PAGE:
See the article: 'Not Every Cloud has a Silver Lining' at http://sitfo.wordpress.com
One thing that often seems to panic big businesses and such is getting hacked by the Chinese, Iranians, Korea or similar for industrial espionage purposes, but if they outsource all the data storage to the "cloud", can they really be sure where the data is actually being stored, and thus who can actually read it?
For example say salesperson X comes from company Y selling this cloud concept and you'll have data stored in our cloud which is replicated in several geographically distinct locations for extra safety. If they forget to ask where these extra locations are, what's to stop the government of the country hosting the servers peaking into them and supplying the data to companies in their own country?
Amazon might be open about where they are, but not all will be especially if say the Chinese gov. starts offering discounted rates on bandwidth, data centre space and not worrying too much about all that environmental stuff.
I agree with Anonymous Cowards who would say that Cloud does not replace anything existing, it is just an additional, extremely sophisticated novel application which just sits on top of, and takes over Command and Control of Intelligence and Secret Intelligence Services, and with traditional government models evolved to do its bidding, with the pumping and pimping of its IT and Media Rich Programs, does Cloud Hosting Advanced Operating Systems deliver a Future Friendly Virtual Order ..... in New Virtual World Order Regime Programmings.
More on such as inevitable, because it is actually a present program running "black and hot" in most definite, Alternate Reality Circles/Round Table Organisations/Serious Gaming Teams, can be found posted in a comment on 05/30/11 04:11 AM here ...... http://thedailybell.com/2417/Queen-Worried-About-Empires-Meltdown.html
Although one might suppose that such as will be, is never ever a surprise or unnecessary troubling worry to HM and Co., even should some upstart pretenders, bolstered in their ignorance and arrogance with imaginary stores which are hoards of artificial flash cash/new money, might presume that they can make it so.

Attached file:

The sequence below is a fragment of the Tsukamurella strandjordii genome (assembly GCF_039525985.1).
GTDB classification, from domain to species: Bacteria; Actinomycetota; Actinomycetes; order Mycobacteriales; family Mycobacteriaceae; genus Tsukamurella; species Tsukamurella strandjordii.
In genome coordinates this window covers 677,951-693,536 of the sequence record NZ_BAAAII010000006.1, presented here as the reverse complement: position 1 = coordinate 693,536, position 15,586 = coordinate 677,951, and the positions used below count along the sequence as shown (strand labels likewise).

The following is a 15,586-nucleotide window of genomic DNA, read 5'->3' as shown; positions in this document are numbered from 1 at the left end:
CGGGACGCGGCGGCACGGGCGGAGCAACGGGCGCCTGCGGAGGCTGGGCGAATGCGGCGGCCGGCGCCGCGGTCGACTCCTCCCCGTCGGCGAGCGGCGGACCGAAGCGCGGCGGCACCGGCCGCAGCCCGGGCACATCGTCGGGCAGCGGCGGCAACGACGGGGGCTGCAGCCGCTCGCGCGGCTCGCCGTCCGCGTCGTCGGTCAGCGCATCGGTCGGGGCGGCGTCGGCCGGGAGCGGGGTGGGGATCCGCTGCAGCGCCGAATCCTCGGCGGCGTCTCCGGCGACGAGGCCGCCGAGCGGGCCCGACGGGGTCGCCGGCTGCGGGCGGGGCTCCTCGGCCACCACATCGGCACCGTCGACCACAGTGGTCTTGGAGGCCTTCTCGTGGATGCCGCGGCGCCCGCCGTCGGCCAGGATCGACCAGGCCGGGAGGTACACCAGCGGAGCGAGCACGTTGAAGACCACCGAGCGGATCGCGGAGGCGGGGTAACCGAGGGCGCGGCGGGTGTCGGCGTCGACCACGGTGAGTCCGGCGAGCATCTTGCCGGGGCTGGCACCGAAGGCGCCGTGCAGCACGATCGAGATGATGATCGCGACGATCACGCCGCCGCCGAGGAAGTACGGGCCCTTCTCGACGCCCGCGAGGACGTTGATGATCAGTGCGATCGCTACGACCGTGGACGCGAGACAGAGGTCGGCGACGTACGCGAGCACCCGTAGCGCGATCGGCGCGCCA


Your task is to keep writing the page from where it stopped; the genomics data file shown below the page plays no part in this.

"Cloud Computing" seems to an oxymoronic addition to our already overcrowded vocabulary zoo which we delightedly call "computerese". In a scientific attempt to be precise and have boundaries of responsibilities, and attempting to set standards/methods of....computing!....costs, Cloudiness seems to prevail.
I KNEW this was coming, because in the late 1970's I was in a company just then becoming 'computerized', and the haughty Programmers all but demanded that we kowtow and flagellate ourselves, requiring that we the unwashed submit to their way of doing things....I.E. their newfangled humming, hot machines were not to serve us, but we were to serve their Oz-like masters, the.....(cue fanfare!)...Computer.
Hence, at age 79, I can sit here at my laptop and click out my triumphant declaration that Th' Virtual World now seems to be hoist on its own petard.
So, just who/what is in Control?
HAL is stirring, and beginning to flicker, and smirk.
"You could end having your commercially sensitive data in hands to foreign coppers who may/may not sell the data onto their business pals." .... Ray 8 Posted Monday 30th May 2011 23:26 GMT
Yes, that is possible, Ray 8, and also quite probably most likely, but the smarter foreign agent will realise that there is the very real probability that said commercially sensitive data has hidden and invisible back doors for trojan horse action which relieves business pals of their control of data, for some juicy morsels found, with or without a warranted search, are deliberately left for discovery as delicious bait .
"“In general, small firms in the UK are smaller than those in France and Germany, and therefore less efficient and less able to make economies of scale work for them,” says Hogan."
Definitely some fuzzy wuzzy logic being used there, methinks, as no matter how small, or how big the firm may be, does everything depend upon the best brain delivering new IP to driver it. Although the best brains may choose to work for the best biggest companies to develop their IP with third party resources...... and get paid a fortune for it too, which is a very attractive, and even perversely addictive bonus to many creative driver types.
* .... that was before future intelligence became readily available. Now is that old adage and situation much more the reverse, with those who would wish to know what they need to know, chasing that which needs to be known via engagement with those who know it ........ :-) which is essentially exactly the same in reverse too. Hmmm :-) How beautifully weird.
> A very large number of small firms in the UK are so small that even a server is an unnecessary expense.
A single instance virtual server would be useful for the smaller firm, if only for automated backup. Speaking from experience, you're dealing with people who can't remember to , once a day, swap a tape cartridge.
If you're running your business or connecting with your customers through the cloud, then these recent outages aren't a very good impression. They should rename it the Almost-Always-On-Cloud ..